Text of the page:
Thousands of people live without permanent housing in Alameda County, and there are numerous programs offering them temporary relief or a safe place to sleep. But among the emergency shelters, transitional housing, and drop-in programs, only a small number of facilities and services are specifically designed to serve young people.
“Homelessness is a traumatic experience,” said Brandy Mays, a 29-year-old Fremont resident who was unhoused at three different points growing up in the Bay Area. “Youth need counseling, therapy, and people who can listen to them. At a lot of these shelters, they feel staff is not properly trained to deal with these issues.”
Mays and her peers now have a rare opportunity to share these concerns, and their ideas for improving youth homelessness services.
Last month, Alameda County received a $6.6 million grant from the U.S. Department of Housing and Urban Development, or HUD, to come up with a “community plan to end youth homelessness.” The plan must focus on the needs of people ages 18 to 24. At last estimation, in 2019, there were 753 homeless people in that age group in the county.
The federal government required that youth play a prominent role in crafting the application for the Youth Homelessness Demonstration Program, or YHDP, grants—and young people will lead the planning process, as well.
“It was really nice to be recognized and listened to,” said Mays, who’s been involved in the YHDP process through her work on the county’s Youth Action Board, where she serves as a “peer mentor” supporting other young people who’ve experienced homelessness.
“Youth today feel their voice isn’t heard,” she said. “People say, ‘They’re too young, they haven’t had the life experience.’”
Alameda County applied for the grant once before but wasn’t selected, said Kerry Abbott, who heads the county’s Office of Homeless Care and Coordination. This year the funding awards were doubled, since the program had been paused last year. County representatives were thrilled to hear they’d been selected.
The $6.6 million will fund the roughly six-month, youth-led planning process, and can be applied to the first two years of the programs and services the young people come up with. But the grant comes with another benefit: the potential to continue receiving as much as $3.3 million in federal funds annually—up to half the initial award—to carry out the homelessness programs.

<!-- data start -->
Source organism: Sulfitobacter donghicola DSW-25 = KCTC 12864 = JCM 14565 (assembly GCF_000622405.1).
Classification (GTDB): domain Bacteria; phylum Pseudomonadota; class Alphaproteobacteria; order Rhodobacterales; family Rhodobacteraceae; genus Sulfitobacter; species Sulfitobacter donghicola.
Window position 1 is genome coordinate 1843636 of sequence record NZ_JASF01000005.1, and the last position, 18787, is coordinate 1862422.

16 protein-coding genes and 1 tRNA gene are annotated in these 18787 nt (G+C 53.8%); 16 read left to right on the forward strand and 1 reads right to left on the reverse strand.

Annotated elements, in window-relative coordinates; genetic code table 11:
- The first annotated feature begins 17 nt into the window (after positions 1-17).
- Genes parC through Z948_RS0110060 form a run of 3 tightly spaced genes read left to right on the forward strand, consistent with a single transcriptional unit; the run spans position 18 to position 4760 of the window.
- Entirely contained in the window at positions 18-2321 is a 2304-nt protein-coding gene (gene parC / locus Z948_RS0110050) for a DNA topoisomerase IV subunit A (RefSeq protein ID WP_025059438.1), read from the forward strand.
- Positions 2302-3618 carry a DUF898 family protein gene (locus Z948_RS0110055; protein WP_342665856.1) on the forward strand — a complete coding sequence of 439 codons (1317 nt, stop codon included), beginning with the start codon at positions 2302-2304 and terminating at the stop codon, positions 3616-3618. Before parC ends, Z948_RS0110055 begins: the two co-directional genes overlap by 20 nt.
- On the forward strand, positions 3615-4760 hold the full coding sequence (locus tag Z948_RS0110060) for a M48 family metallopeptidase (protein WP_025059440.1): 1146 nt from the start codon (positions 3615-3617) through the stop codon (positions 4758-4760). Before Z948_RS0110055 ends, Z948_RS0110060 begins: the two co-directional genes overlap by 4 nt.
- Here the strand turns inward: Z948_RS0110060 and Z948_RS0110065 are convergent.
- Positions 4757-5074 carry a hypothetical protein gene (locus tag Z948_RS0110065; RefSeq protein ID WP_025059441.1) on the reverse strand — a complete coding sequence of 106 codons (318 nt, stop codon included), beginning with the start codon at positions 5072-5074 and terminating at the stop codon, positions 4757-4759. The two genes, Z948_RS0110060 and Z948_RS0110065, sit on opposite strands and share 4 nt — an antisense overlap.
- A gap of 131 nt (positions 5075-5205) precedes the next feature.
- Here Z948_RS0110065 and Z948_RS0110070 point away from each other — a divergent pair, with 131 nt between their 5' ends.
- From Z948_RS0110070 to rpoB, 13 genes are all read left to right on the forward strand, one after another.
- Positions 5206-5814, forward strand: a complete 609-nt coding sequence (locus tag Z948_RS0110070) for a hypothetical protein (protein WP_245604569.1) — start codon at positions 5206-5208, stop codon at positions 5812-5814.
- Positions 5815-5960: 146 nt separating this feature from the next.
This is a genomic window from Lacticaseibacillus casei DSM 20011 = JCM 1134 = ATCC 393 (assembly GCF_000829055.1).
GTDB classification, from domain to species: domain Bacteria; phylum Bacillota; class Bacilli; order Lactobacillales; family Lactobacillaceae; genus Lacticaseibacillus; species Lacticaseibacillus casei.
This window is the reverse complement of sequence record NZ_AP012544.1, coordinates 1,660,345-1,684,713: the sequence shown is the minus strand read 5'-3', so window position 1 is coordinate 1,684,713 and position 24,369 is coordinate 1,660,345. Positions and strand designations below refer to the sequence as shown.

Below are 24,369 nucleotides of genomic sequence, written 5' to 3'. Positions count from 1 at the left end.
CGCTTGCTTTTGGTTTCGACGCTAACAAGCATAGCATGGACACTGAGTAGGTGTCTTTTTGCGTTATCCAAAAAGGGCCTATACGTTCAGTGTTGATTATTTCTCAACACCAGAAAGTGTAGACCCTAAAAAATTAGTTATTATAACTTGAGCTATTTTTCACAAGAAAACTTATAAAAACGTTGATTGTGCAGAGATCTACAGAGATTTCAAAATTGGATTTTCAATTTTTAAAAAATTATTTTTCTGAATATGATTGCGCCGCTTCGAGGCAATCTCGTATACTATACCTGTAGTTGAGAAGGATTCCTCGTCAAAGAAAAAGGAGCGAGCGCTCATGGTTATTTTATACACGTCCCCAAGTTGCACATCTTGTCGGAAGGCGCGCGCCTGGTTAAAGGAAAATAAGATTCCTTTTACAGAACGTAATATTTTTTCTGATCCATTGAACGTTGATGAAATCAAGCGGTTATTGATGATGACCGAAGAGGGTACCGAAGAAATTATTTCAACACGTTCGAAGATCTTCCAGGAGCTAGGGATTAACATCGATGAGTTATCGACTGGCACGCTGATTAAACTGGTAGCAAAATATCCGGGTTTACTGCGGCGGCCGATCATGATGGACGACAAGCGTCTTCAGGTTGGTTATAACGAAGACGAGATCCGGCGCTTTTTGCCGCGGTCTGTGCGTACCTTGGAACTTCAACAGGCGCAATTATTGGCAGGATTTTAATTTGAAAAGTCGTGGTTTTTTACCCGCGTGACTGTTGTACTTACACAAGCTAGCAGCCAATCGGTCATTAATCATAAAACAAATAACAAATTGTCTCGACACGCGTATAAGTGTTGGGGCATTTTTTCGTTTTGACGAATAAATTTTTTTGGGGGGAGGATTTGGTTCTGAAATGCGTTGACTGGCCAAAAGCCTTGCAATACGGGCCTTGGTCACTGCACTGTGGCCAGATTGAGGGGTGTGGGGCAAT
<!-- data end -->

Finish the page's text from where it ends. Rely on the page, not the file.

“It’s really impactful because it’s not just one-time funding,” Abbott said. As long as you propose HUD-eligible activities you can continue that funding indefinitely. That’s an amazing advantage of this type of program.”
What programs might be included in the plan?
“There is such a diverse pool of needs, just like there are diverse experiences being unhoused,” said Hannah Moore, youth services coordinator with the county.
During the application process and since then, the Youth Action Board has hosted focus groups and workshops at libraries and shelters, such as Covenant House in Oakland and the Ashland Youth Center. Moore, Mays, and Abbott said some clear themes emerged during those discussions with young unhoused residents.
Many want youth-specific “navigation” centers or hubs—places one can go to get connected to a range of services, from housing to employment and mental health help. “The things youth need to be able to progress through life after high school,” Mays said.
As is, residents often have to travel to numerous different sites to address all their needs, and the resource hubs that do exist are geared toward adults.
Mays said there’s also a big appetite for “life coaches, counselors, and therapists”—adults with expertise in guiding youth through their unique challenges.
“I stayed at two transitional housing [facilities],” said Mays. “Some of the staff was not trained to deal with youth when they were having an outburst or a meltdown. You really have to have a heart for the youth and be sympathetic and empathetic.”
“All over the system there’s been a request for peer mentorship and peer support,” as well, said Abbott. Many young people recognize that other youth who’ve gone through something similar are often best positioned to provide guidance.
Others have requested 24-hour drop-in programs or community centers, because many facilities currently close around 5 p.m., Abbott said.
Other youth who are ready to move into their own apartments have called for more housing subsidies to help them pay rent, or more intensive case management during that transition.
“A lot of time, when you’re homeless, you’re in survival mode,” Mays said. “When you’re housed, it’s a physical transition and it’s also a mental and psychological transition. I have to pay rent, and navigate this whole new world.” The grant will likely fund vocational education and career training, too.
Moore said the structure of the YHDP itself responds to common requests by young people to have a say in the programs available to them.
“That comes up a lot in our conversations: wanting to be in decision-making spaces and feel valued and respected in those spaces,” she said.